Meet “Close To Home” Storyteller Rooha Haghar

When Rooha Haghar was 12, her family—fleeing religious persecution in Iran—boarded a bus and left everything behind. On Tuesday night, December 19, come hear Rooha’s eye-opening tale of coming to America with only dreams and grit.

High school junior Rooha Haghar is a Vickery Meadow EAGLE Scholar who hopes to one day attend the University of California, Berkeley. An active artist and photographer, Rooha was instrumental in seeing Dallas’ #EducationIsNotACrime public mural become a reality—and her “Humans of Vickery Meadow” project was recently featured at Love Field Airport.

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Meet “Jump Off A Cliff” Storyteller Emma Vrabel

High school is hard enough, but for 14-year-old Emma Vrabel, who has albinism, moving cross-country and starting at a new school meant self-advocating all over again. On Friday, November 3, Emma will step onto the Oral Fixation stage and bring us along with her on her odyssey of discovery.

Emma Vrabel is an avid reader, writer, listener, and performer. She first heard spoken word live about a year ago. Since then, performing and hearing spoken word stories and poetry has become one of the biggest elements of her life. Emma is a martial artist with two black belts. She lives in Keller and is a freshman in high school.

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“Outside The Box” featuring April Swartz-Larson

Theme: “Outside The Box”
Storyteller: April Swartz-Larson

In the Dallas suburb of McKinney, it is definitely an outside-the-box idea to crown an openly gay student as homecoming queen. April Swartz-Larson’s coronation thrust her into the public eye, and the media has peppered her with questions about what it feels  like to be Texas’ Gay Homecoming Queen. On the Oral Fixation stage, however, April was able to tell her story in her own words for the first time.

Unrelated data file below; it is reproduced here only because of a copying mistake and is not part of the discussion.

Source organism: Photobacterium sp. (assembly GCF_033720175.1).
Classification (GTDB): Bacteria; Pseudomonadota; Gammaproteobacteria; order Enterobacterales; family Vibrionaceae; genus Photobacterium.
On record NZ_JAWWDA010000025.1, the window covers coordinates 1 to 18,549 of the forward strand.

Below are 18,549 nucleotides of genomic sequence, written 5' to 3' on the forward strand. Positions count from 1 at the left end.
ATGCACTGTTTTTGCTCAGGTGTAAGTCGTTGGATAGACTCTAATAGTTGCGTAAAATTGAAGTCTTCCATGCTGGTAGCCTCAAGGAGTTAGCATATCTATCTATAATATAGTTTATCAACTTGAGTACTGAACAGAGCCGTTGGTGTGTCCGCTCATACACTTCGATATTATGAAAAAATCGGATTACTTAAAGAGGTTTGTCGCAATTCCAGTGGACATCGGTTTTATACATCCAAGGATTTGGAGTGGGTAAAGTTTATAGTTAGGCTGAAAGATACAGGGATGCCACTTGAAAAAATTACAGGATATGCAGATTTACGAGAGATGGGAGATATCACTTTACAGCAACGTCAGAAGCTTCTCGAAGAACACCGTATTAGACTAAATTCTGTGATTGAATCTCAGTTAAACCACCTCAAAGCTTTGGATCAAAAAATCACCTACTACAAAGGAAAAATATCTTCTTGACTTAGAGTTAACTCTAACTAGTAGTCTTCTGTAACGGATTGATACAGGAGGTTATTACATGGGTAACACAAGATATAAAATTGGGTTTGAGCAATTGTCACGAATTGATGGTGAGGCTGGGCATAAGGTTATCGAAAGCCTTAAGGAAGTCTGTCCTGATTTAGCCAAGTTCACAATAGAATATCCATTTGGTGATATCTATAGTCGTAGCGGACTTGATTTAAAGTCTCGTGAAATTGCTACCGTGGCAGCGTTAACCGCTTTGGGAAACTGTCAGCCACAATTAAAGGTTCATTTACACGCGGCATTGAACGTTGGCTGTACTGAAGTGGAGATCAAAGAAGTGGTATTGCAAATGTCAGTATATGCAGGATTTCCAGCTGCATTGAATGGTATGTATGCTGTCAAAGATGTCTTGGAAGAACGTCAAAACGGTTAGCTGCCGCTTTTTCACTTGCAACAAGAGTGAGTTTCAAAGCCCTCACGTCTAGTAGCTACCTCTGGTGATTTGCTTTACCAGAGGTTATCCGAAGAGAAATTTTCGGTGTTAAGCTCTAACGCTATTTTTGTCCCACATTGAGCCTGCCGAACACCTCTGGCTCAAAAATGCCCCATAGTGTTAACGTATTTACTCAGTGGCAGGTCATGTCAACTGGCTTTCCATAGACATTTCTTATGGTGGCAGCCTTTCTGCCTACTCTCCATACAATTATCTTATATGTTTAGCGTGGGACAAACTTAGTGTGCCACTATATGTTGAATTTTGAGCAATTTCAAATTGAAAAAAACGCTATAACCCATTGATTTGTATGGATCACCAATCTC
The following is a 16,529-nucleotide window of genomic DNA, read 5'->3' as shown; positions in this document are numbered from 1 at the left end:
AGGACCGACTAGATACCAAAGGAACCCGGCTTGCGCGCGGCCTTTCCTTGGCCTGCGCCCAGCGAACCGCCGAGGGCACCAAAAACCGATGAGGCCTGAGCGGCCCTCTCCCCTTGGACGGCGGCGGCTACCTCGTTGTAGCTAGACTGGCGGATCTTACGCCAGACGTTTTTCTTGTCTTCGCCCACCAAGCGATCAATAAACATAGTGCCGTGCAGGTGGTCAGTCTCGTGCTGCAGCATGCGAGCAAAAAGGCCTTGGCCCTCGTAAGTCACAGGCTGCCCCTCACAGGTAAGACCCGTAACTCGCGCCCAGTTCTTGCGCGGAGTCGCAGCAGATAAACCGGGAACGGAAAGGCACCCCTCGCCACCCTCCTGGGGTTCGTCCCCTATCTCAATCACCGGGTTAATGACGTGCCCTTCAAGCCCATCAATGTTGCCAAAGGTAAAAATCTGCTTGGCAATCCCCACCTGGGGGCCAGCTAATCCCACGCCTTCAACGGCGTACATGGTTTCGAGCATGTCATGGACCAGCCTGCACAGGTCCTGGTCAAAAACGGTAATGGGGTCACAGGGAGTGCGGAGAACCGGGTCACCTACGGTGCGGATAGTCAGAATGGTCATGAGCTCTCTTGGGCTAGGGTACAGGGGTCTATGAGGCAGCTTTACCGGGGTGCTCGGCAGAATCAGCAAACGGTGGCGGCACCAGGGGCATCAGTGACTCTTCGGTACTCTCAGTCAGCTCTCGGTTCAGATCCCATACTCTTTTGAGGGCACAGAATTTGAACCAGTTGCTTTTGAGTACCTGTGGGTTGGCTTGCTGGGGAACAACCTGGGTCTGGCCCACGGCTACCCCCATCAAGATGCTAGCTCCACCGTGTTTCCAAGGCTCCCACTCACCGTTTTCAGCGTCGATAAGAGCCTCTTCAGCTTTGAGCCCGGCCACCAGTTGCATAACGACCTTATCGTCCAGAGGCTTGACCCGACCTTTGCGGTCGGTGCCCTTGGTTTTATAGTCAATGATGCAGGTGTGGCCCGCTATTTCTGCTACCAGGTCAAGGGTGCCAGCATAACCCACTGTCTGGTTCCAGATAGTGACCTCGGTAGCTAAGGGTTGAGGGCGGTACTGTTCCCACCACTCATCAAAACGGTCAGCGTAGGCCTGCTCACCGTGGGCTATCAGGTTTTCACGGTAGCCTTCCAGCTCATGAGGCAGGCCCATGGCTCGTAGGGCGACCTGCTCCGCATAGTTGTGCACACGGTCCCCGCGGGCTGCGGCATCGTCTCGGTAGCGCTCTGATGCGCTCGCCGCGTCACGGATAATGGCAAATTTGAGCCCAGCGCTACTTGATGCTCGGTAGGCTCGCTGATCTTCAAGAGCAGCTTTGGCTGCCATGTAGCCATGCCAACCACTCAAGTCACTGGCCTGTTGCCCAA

Follow our RSS, podcasts, social media (Facebook and Twitter) streams, and our YouTube channel to stay up to date on the latest stories.

“Ducks in a Row” featuring Joel Page

Theme: “Ducks in a Row”
Storyteller: Joel Page

Joel Page witnesses the slow and painful downfall of a group of former debate kids.

Make sure to follow our RSS, Podcasts, Social Media (Facebook & Twitter) streams and now our YouTube Channel to stay up to date on the published stories. So if you missed out on any of the past shows, you finally get your chance to catch up on the action.

“Playing the Field” featuring Caryn Jendro

Theme: “Playing the Field”
Storyteller: Caryn Jendro

Caryn Jendro weaves her way through from her awkward teen years into coming into her own in the world of dating.

Make sure to follow our RSS, Podcasts, Social Media (Facebook & Twitter) streams and now our YouTube Channel to stay up to date on the published stories. So if you missed out on any of the past shows, you finally get your chance to catch up on the action.

Our Eyes Are Fixed On: Renee Rossi


The bold and brave Detroit native is set to take us back to her Michigan school days, and we are excited!

Renée Rossi is forever grateful to America’s third world city, Detroit, for making every other place in the world seem appealing.  She writes poetry, creates visual art and is a student of Ayurveda.  She is trained as an ENT doctor and holds an MFA in creative writing. Read more

Our Current Fix: Story Swap


“Don’t judge a man until you have walked two moons in his moccasins.”

This quote comes from one of our favorite stories: Walk Two Moons by Sharon Creech. These words came to mind upon our discovery of a super cool project out of Aspen, Colorado called Story Swap. Imagine a program that promotes the proverbial walking in another man’s shoes through storytelling and visual art.

What is Story Swap?

Brought to us by the Aspen Writers’ Foundation, Story Swap is an innovative educational program that uses storytelling, creative writing, and the visual arts to generate understanding between various groups of diverse individuals.

Each participant is asked to tell their partner an important story from their life that, in some way, represents who they are.  The partner is then asked to recreate the storyteller’s narrative and write the story as though it were their own.  In some incarnations of this program, there is a visual art aspect to the project, whereby the participants create a visual expression to accompany the story. By swapping stories, participants walk in one another’s shoes, therefore building compassion through authentic engagement with one another.

Check out some of the archived story swaps!

Though we haven’t seen record of any recent story swaps taking place, we hope that the project continues or that maybe you decide to do your own story swap! Think about it: you could do some form of this with your neighbor who you’ve always wanted to know more about, or a co-worker, a new friend or someone who frequents your favorite coffee shop. Stories are powerful, people and we would LOVE to hear about how you’re sharing them!

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